At any time, my sense of the space I occupy is built from two different modes of seeing. I find myself looking around to get an overall sense of the space and looking at specific areas to fill in details. Similarly I photograph in two modes with multi-image collages capturing the experience of looking around while stereo photographs capture the experience of the looking at details. (In this publication, some stereo images are presented as stereos, while only a single frame is shown for others.)

The Photograph

Photographs have a dual nature; objects that exist in one time and space while evoking the experience of another. As much as I am interested in the ability of a photograph to convey an experience, I recognize the limitations of the medium and the importance of context. In looking at the photograph of a riot on the front page of the New York Times, how much of the experience is the riot and how much is the paper? What elements of an original experience come through and what ones are changed? How has the photographic process marked the experience? Exploring these issues is a recurring part of my work. In some of my early work I broke or exploited elements of the photographic processes itself. In other pieces I have moved the focus to the physical image, using a low-resolution halftone process to produce images where the method of reproduction and the image coexist uncomfortably. These are monumental, yet the image itself is unstable, threatening to dissolve into the abstraction of reproduction when approached. A boulder dissolves in a pattern of dots that had the same substance as reflections in water or a folded piece of cloth. "The Studio" has some of these images, examining transformations that occur using a second generation of images. Instead of direct experience of the large-scale halftone prints, there are images of them in context, showing the interaction with other objects and images in the space. This examines the types of experiences that can survive the transformation, the way the resulting images are experienced, and if physical existence is required.

Publishing Online

Every medium or method of presentation has its own specific characteristics that shape the experience of a work. Large scale high resolution projections in a darkened room can produce a deeply immersive, if externally controlled, experience where sequence defines relationships. Prints in a well lit room can provide a viewer controlled experience of individual images, where proximity defines relationships. A book of photographs provides a portable and intimate experience of images with relationships defined by the order and structure of the pages.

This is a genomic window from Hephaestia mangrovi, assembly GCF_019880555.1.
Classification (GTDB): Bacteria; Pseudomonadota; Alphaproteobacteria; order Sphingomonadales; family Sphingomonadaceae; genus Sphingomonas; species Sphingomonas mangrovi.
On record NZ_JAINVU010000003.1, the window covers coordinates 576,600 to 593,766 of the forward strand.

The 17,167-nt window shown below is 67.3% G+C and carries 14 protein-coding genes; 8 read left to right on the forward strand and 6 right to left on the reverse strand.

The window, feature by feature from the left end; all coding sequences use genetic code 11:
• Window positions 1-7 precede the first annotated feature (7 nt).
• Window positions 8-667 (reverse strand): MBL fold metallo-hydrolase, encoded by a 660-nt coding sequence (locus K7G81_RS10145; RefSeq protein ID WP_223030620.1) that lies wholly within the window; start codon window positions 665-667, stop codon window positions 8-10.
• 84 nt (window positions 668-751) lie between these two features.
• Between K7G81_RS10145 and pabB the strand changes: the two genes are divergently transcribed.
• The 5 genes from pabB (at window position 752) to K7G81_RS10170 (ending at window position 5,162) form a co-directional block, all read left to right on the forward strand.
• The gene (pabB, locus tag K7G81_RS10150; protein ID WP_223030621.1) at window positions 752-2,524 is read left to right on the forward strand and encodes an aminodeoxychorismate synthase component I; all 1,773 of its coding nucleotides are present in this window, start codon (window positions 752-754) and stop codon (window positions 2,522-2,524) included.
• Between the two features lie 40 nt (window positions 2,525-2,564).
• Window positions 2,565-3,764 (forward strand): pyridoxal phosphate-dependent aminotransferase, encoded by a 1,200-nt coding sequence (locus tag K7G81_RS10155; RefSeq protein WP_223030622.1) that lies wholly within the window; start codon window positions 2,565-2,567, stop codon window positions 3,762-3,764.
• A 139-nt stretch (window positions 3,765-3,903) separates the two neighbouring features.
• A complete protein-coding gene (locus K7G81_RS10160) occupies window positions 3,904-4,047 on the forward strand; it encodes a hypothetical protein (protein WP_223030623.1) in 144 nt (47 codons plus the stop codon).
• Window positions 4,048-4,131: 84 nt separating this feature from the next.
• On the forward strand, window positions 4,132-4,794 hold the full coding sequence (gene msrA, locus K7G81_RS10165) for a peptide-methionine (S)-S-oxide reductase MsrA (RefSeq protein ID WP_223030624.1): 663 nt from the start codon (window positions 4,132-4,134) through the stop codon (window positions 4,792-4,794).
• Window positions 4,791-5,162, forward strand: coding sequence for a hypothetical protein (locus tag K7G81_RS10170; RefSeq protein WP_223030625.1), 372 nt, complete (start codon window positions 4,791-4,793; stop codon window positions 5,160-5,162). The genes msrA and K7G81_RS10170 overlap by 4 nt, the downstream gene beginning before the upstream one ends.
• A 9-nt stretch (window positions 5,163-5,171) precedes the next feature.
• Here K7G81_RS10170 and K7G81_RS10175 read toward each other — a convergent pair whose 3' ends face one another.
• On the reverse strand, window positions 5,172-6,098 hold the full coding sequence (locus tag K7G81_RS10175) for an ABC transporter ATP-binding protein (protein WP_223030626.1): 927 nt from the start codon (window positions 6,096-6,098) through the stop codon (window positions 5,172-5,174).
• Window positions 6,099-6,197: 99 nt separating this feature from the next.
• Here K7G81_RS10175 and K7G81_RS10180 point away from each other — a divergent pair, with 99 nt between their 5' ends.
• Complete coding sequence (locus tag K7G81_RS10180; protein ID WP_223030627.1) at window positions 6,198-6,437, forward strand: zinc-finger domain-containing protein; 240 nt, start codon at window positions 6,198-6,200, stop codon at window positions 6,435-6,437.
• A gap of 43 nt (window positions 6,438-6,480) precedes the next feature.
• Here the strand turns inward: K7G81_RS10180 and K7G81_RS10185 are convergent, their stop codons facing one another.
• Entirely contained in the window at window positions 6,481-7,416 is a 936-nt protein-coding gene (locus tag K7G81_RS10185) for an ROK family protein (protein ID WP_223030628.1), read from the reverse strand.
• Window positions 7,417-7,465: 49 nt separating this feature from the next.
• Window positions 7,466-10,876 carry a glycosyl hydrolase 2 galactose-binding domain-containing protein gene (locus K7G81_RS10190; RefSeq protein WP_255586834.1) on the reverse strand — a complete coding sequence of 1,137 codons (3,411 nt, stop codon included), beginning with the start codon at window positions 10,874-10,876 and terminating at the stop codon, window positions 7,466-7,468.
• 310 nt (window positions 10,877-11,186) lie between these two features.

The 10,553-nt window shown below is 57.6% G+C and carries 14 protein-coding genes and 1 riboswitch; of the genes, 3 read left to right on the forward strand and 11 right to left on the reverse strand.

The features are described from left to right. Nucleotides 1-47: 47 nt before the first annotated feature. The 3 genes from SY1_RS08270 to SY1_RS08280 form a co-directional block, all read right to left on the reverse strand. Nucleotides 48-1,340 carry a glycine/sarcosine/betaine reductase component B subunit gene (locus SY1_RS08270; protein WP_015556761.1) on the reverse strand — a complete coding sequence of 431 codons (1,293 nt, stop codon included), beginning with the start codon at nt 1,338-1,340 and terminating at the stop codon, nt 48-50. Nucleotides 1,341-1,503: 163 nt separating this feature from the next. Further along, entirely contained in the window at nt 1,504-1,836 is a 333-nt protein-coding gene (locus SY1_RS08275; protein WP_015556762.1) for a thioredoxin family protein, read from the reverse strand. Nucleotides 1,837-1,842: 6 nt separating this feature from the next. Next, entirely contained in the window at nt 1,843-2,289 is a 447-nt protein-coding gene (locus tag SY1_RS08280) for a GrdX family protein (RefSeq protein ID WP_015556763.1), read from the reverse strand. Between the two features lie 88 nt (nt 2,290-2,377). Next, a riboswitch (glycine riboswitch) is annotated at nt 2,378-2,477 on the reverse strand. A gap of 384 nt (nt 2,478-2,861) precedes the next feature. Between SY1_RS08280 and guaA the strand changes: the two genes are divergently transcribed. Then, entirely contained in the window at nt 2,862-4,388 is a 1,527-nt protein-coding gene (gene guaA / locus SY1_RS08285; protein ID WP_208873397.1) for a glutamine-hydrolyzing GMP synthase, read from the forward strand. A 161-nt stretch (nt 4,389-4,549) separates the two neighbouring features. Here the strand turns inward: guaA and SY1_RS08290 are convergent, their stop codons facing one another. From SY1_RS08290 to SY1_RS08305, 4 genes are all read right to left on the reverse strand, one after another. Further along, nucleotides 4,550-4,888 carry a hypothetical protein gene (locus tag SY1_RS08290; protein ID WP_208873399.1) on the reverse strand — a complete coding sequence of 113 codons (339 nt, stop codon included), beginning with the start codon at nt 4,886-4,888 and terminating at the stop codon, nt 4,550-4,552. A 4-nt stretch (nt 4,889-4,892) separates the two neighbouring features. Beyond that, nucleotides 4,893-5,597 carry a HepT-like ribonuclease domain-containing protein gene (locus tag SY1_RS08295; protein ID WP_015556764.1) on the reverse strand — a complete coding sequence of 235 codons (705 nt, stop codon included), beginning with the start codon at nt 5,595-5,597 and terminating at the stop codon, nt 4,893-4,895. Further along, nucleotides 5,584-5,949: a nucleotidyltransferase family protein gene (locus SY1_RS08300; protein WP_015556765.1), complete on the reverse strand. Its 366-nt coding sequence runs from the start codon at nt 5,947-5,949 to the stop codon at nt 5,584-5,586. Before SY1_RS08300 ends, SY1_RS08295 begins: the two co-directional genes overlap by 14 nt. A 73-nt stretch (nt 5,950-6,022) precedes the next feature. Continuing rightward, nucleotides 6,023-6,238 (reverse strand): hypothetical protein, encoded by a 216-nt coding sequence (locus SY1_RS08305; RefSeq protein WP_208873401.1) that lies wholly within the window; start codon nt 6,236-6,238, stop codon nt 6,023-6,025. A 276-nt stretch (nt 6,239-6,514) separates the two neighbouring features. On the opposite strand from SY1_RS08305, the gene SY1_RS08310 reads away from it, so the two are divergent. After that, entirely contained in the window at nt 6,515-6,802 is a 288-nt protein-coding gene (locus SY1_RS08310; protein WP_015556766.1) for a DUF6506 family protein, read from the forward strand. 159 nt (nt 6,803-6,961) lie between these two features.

“The Studio” is an online publication that uses the flexibility of this specific medium. While viewing the work on the computer does not have the intimacy and immediacy of a book or the impact and richness of a print, it has other advantages. It can be viewed anywhere you have a computer and network. The images are not limited to the resolution of the page, the ability to zoom in or out of a high resolution image, moving your window around to see details makes a richer experience of the image possible, overcoming the limited resolution of the computer screen. The publication is not restricted by the linear relationship of pages. This piece uses multiple navigation methods to link a number of images from several threads in my work providing a more complex and accurate sense of relationships with no artificial beginning or end. You can enter the studio directly from the home page or come in through the garden or courtyard. You can start at the top of the World Trade Center or by watching people watch new land being formed. Any of these entry points will do. Over time, the number of images in the piece grows and the ways to navigate through the images multiply. My goal is for viewers to experience the individual images and discover the relationships that bind them together.
*The change to digital imaging effectively removes the latent image from the process. Like a latent image, the digital record of an image is not directly understandable to an observer. To see the image, the digital file needs to be processed by software. Unlike a latent image that once processed becomes an image, the digital file always requires processing by software to be visible, but the time lag between exposure and viewing is now nearly non-existent.